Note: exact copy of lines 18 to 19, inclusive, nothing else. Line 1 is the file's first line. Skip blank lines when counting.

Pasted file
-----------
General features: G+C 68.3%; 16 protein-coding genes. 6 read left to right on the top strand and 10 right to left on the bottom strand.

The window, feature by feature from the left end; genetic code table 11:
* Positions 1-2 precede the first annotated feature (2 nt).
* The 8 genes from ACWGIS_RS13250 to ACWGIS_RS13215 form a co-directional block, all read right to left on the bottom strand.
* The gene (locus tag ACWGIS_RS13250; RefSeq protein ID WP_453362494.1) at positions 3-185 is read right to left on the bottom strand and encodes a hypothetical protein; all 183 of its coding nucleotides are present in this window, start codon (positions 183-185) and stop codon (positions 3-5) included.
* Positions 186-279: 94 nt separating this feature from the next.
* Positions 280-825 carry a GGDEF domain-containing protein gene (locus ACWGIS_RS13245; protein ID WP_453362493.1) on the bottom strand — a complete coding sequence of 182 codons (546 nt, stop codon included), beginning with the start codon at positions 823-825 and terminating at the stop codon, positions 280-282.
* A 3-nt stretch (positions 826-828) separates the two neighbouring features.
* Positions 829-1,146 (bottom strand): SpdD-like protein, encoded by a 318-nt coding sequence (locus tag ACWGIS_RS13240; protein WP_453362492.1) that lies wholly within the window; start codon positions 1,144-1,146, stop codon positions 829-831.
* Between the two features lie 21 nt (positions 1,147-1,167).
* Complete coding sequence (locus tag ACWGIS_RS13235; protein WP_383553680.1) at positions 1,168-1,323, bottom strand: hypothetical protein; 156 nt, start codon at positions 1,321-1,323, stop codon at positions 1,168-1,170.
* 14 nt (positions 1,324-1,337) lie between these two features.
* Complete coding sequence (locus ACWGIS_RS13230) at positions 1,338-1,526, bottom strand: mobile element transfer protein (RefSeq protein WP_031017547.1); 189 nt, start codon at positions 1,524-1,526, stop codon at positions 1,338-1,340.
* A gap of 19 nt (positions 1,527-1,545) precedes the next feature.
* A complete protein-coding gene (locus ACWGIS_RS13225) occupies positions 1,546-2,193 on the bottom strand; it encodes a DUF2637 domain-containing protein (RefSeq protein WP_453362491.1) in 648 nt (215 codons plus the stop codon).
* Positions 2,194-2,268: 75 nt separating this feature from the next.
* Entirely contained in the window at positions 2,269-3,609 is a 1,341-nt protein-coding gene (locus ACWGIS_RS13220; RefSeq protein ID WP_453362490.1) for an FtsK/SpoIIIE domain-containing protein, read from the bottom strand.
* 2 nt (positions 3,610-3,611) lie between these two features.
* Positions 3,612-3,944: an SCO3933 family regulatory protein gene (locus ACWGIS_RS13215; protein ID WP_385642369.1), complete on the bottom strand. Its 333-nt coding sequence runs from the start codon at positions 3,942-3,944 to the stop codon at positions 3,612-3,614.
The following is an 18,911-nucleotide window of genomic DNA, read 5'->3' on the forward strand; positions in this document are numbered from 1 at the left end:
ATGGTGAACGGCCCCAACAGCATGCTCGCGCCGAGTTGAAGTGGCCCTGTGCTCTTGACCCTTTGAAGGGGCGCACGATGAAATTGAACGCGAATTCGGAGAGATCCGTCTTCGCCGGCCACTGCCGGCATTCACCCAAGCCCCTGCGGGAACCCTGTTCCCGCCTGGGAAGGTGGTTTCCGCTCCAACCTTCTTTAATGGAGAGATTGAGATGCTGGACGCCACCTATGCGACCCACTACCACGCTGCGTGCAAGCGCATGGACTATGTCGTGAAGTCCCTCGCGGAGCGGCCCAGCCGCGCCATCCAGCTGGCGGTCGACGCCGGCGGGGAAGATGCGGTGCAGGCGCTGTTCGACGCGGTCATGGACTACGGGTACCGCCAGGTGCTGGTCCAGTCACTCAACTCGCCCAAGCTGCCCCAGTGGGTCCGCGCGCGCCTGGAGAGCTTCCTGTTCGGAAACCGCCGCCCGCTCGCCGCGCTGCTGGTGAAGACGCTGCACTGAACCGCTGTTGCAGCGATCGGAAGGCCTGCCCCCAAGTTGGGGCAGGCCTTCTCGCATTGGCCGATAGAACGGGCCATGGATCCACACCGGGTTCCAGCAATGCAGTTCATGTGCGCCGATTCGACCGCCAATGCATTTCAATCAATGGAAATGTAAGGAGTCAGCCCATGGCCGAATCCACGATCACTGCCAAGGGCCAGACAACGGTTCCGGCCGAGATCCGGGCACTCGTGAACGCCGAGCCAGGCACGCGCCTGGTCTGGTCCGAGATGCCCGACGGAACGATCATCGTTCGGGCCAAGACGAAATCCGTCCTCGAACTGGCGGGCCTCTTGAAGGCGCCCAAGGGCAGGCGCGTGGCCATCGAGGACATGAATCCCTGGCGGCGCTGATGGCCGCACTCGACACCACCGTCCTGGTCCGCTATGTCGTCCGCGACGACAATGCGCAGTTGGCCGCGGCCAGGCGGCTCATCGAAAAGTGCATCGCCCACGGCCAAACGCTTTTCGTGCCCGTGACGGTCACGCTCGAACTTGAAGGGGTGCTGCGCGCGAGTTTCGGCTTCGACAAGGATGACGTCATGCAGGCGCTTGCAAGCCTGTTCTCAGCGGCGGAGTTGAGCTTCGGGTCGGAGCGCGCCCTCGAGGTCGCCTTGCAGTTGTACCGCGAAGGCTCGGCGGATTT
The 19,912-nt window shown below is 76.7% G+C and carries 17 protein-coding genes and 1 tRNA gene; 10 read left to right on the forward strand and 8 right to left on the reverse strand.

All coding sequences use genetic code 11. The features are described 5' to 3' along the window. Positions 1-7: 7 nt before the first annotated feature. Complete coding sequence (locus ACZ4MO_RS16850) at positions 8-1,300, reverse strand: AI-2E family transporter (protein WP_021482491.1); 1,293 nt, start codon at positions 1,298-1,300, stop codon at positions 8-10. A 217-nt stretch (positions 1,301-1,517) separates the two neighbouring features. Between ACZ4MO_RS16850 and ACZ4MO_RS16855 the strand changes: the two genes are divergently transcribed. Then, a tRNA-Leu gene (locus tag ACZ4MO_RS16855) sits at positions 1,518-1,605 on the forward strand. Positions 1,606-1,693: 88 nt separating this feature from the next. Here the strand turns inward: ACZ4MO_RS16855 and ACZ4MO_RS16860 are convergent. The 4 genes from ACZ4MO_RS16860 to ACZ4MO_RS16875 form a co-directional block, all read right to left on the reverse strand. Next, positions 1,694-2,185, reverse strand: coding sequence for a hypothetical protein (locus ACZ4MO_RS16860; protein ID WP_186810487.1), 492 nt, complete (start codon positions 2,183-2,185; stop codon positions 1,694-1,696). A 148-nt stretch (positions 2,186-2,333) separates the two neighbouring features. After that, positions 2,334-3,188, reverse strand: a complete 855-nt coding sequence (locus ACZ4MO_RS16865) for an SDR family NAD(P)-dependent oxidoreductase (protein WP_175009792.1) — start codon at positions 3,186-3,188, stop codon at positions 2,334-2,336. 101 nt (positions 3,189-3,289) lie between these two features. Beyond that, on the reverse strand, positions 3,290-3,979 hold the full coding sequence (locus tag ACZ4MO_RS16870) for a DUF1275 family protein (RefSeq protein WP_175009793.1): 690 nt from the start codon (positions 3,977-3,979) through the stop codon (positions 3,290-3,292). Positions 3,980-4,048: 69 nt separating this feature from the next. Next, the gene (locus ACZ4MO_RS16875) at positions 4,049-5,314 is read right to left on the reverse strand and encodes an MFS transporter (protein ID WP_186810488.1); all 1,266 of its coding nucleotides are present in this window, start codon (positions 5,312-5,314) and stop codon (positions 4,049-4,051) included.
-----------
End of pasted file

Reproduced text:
* 2 nt (positions 3,610-3,611) lie between these two features.
* Positions 3,612-3,944: an SCO3933 family regulatory protein gene (locus ACWGIS_RS13215; protein ID WP_385642369.1), complete on the bottom strand. Its 333-nt coding sequence runs from the start codon at positions 3,942-3,944 to the stop codon at positions 3,612-3,614.